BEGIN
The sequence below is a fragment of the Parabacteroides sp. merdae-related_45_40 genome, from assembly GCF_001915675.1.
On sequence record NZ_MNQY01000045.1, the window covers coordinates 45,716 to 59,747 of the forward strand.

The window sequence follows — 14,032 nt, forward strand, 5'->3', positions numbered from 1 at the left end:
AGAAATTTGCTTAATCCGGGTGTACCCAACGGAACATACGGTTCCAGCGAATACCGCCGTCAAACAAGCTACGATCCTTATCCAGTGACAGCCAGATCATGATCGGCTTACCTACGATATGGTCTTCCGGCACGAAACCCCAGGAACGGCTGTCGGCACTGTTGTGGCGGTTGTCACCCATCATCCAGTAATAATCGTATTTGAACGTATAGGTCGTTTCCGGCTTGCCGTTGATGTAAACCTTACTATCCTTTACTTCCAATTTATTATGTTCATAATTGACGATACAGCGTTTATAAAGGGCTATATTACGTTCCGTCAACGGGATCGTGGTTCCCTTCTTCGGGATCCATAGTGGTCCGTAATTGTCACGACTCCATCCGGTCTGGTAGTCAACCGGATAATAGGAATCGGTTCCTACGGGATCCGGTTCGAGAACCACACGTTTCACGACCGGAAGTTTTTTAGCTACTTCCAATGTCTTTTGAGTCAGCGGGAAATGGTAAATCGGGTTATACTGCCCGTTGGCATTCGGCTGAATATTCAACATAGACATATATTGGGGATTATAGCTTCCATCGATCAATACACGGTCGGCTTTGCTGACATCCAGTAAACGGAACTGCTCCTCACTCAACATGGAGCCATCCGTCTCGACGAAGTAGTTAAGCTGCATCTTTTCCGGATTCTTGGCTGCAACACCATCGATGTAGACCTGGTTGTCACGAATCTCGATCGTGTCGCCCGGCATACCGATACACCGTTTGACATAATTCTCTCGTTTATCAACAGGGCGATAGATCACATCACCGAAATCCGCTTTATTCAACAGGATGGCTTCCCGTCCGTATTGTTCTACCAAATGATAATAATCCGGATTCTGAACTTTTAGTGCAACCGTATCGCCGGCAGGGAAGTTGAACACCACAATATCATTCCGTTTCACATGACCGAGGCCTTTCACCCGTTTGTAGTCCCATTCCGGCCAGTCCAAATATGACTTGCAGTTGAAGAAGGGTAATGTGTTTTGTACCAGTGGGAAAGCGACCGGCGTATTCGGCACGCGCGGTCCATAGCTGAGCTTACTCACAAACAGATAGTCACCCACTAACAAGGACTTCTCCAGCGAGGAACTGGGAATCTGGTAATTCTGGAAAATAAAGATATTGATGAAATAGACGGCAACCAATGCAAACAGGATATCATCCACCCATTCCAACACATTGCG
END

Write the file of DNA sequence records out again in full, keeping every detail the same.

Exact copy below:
The sequence below is a fragment of the Parabacteroides sp. merdae-related_45_40 genome, from assembly GCF_001915675.1.
On sequence record NZ_MNQY01000045.1, the window covers coordinates 45,716 to 59,747 of the forward strand.

The window sequence follows — 14,032 nt, forward strand, 5'->3', positions numbered from 1 at the left end:
AGAAATTTGCTTAATCCGGGTGTACCCAACGGAACATACGGTTCCAGCGAATACCGCCGTCAAACAAGCTACGATCCTTATCCAGTGACAGCCAGATCATGATCGGCTTACCTACGATATGGTCTTCCGGCACGAAACCCCAGGAACGGCTGTCGGCACTGTTGTGGCGGTTGTCACCCATCATCCAGTAATAATCGTATTTGAACGTATAGGTCGTTTCCGGCTTGCCGTTGATGTAAACCTTACTATCCTTTACTTCCAATTTATTATGTTCATAATTGACGATACAGCGTTTATAAAGGGCTATATTACGTTCCGTCAACGGGATCGTGGTTCCCTTCTTCGGGATCCATAGTGGTCCGTAATTGTCACGACTCCATCCGGTCTGGTAGTCAACCGGATAATAGGAATCGGTTCCTACGGGATCCGGTTCGAGAACCACACGTTTCACGACCGGAAGTTTTTTAGCTACTTCCAATGTCTTTTGAGTCAGCGGGAAATGGTAAATCGGGTTATACTGCCCGTTGGCATTCGGCTGAATATTCAACATAGACATATATTGGGGATTATAGCTTCCATCGATCAATACACGGTCGGCTTTGCTGACATCCAGTAAACGGAACTGCTCCTCACTCAACATGGAGCCATCCGTCTCGACGAAGTAGTTAAGCTGCATCTTTTCCGGATTCTTGGCTGCAACACCATCGATGTAGACCTGGTTGTCACGAATCTCGATCGTGTCGCCCGGCATACCGATACACCGTTTGACATAATTCTCTCGTTTATCAACAGGGCGATAGATCACATCACCGAAATCCGCTTTATTCAACAGGATGGCTTCCCGTCCGTATTGTTCTACCAAATGATAATAATCCGGATTCTGAACTTTTAGTGCAACCGTATCGCCGGCAGGGAAGTTGAACACCACAATATCATTCCGTTTCACATGACCGAGGCCTTTCACCCGTTTGTAGTCCCATTCCGGCCAGTCCAAATATGACTTGCAGTTGAAGAAGGGTAATGTGTTTTGTACCAGTGGGAAAGCGACCGGCGTATTCGGCACGCGCGGTCCATAGCTGAGCTTACTCACAAACAGATAGTCACCCACTAACAAGGACTTCTCCAGCGAGGAACTGGGAATCTGGTAATTCTGGAAAATAAAGATATTGATGAAATAGACGGCAACCAATGCAAACAGGATATCATCCACCCATTCCAACACATTGCG